The Cowboys hope to have Romo on Sunday, and I think a lot of people assume things will be easier for him than it would have been last week against Arizona. But the Jaguars have 27 sacks. How are they so effective in getting to the quarterback, and why hasn't that translated into better defensive play?
DiRocco: The biggest reason is that the production is spread around, meaning teams can't concentrate protections on one area. In fact, the interior of the defensive line has been effective at getting to the quarterback. Tackles Sen'Derrick Marks (4.0), Roy Miller (1.0), Abry Jones (2.0) and Ziggy Hood (1.0) have combined for eight sacks. End/tackle Ryan Davis, who rushes from the interior in the team's third-down package, leads the team with 4.5 sacks and he's a part-time player. As for why it hasn't translated to better success, you have to look at the secondary. The unit really struggled with missed assignments and blown coverages early in the season. It gave up 25 pass plays of 20 or more yards through the first four games, the most in the NFL. Since, they've allowed only 14, which shows how much better the defense has been playing over the past five games. Until Sunday's 33-23 loss at Cincinnati, the defense hadn't allowed more than 13 points in four games. That's why the Jaguars have been more competitive in that stretch.
The Jaguars would seem to have an advantage on this trip from the standpoint of familiarity with the task of moving operations to London and dealing with the time and schedule change. A strange routine this late in the season can be distracting and potentially cause issues Sunday. How do you feel the Cowboys are handling things, and do you think it will have an impact on the way they play?
Archer: Jason Garrett likes to say you have to be at your best regardless of circumstances. He's also talked about the Cowboys having to be ready for games here, there and everywhere, even the moon. The Cowboys have so many prime-time games and play on all days of the week, so they are accustomed to changes in schedules. They seem to have acclimated quickly to London and have had "regular" practices even if they are not at home. If the Cowboys lose, I don't think it will be because of the travel and different practice schedule. It'll be because they didn't play well.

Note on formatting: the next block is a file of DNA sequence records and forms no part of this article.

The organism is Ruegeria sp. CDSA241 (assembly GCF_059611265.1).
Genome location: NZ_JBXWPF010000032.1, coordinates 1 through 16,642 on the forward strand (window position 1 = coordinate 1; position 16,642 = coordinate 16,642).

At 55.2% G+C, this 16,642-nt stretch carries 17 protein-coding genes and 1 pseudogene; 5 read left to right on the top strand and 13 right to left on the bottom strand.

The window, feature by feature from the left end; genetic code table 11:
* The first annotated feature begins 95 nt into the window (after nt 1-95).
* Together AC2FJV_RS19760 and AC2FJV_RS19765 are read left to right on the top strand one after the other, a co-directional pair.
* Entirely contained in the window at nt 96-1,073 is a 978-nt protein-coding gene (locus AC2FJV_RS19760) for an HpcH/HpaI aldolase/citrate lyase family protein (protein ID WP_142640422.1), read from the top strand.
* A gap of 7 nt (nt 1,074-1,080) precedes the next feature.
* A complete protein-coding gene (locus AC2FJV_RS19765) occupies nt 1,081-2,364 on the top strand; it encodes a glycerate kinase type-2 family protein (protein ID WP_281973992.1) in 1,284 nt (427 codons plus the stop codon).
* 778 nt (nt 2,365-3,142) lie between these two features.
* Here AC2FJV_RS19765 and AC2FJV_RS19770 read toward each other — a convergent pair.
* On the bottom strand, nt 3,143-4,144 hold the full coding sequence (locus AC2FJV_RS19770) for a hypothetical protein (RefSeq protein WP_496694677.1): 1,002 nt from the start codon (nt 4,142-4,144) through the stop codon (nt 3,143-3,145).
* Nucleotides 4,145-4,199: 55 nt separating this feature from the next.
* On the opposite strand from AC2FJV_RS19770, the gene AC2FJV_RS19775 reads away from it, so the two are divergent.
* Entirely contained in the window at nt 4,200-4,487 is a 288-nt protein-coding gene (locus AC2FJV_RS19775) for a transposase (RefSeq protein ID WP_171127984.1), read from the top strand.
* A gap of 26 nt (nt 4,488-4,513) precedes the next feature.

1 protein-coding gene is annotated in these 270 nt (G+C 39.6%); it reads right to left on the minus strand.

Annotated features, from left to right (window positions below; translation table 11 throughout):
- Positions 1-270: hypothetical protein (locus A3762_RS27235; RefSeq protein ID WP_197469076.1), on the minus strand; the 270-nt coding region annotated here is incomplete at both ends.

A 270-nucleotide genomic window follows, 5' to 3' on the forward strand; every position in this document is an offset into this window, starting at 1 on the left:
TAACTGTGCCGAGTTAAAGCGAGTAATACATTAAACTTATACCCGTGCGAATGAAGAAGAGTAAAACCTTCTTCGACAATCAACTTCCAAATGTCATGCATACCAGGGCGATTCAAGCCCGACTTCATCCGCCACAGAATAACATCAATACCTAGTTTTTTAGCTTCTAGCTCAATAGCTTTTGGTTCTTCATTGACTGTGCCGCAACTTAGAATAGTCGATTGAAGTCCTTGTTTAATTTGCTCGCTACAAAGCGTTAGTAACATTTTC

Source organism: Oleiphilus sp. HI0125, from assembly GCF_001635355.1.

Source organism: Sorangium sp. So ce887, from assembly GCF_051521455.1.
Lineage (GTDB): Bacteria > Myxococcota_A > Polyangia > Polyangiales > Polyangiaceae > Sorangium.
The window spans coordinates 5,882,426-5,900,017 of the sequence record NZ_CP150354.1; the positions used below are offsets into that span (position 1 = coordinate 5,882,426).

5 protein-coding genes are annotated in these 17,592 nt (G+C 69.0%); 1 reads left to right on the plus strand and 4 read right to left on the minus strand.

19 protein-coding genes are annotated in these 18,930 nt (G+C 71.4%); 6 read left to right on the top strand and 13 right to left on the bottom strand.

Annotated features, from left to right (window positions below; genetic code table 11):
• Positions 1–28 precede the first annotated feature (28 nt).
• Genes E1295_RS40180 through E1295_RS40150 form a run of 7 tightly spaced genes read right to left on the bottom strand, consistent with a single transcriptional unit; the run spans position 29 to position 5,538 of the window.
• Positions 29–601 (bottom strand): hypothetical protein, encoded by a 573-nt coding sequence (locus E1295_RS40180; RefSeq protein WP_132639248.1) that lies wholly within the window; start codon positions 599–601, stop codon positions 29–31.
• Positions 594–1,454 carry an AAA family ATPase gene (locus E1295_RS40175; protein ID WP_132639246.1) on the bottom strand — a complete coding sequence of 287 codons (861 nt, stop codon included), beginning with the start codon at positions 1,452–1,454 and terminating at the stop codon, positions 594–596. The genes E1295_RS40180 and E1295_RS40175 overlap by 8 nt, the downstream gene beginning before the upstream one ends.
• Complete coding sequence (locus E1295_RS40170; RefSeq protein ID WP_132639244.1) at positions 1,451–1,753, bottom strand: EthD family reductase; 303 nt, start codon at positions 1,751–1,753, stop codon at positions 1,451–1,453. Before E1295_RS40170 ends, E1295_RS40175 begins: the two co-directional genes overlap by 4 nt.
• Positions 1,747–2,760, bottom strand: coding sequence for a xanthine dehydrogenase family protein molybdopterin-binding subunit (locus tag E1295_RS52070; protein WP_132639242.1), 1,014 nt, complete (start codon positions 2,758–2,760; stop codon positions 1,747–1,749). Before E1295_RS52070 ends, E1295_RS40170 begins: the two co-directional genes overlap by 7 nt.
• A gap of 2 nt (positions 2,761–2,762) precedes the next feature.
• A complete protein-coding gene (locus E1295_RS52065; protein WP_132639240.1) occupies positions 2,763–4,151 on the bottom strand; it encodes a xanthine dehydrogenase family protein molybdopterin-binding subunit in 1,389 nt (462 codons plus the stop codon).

I'm curious about the reaction of those in Jacksonville when they found out the Cowboys were not coming to town this year. It surprised me because the Cowboys are a guaranteed sellout wherever they go. They haven't been there since 2006. Is it a sign of ownership really looking to make a move by taking a name-game away from the locals or am I making too much of that?
DiRocco: Well, the Jaguars had no control over which home game they lost to London. That was the NFL's decision. Had they been able to choose, the Jaguars certainly wouldn't have wanted to lose this game because it would certainly have meant a bigger crowd at EverBank Stadium. It should be noted, though, that the Jaguars rank 21st in the NFL in average attendance this season (63,443) and are ahead of teams such as Pittsburgh, San Diego, Tampa Bay, Minnesota, Detroit and Oakland. The Jaguars' four-year deal to play a home game in London is actually a big part of keeping the team in Jacksonville because it accounts for 15 percent of the franchise's local revenue. Plus, when you consider that owner Shad Khan has invested $31 million of his own money into stadium improvements ($11 million for a new locker room and weight room, as well as $20 million to help pay for the two giant video boards), there should be little doubt of the team's commitment to remaining in Jacksonville.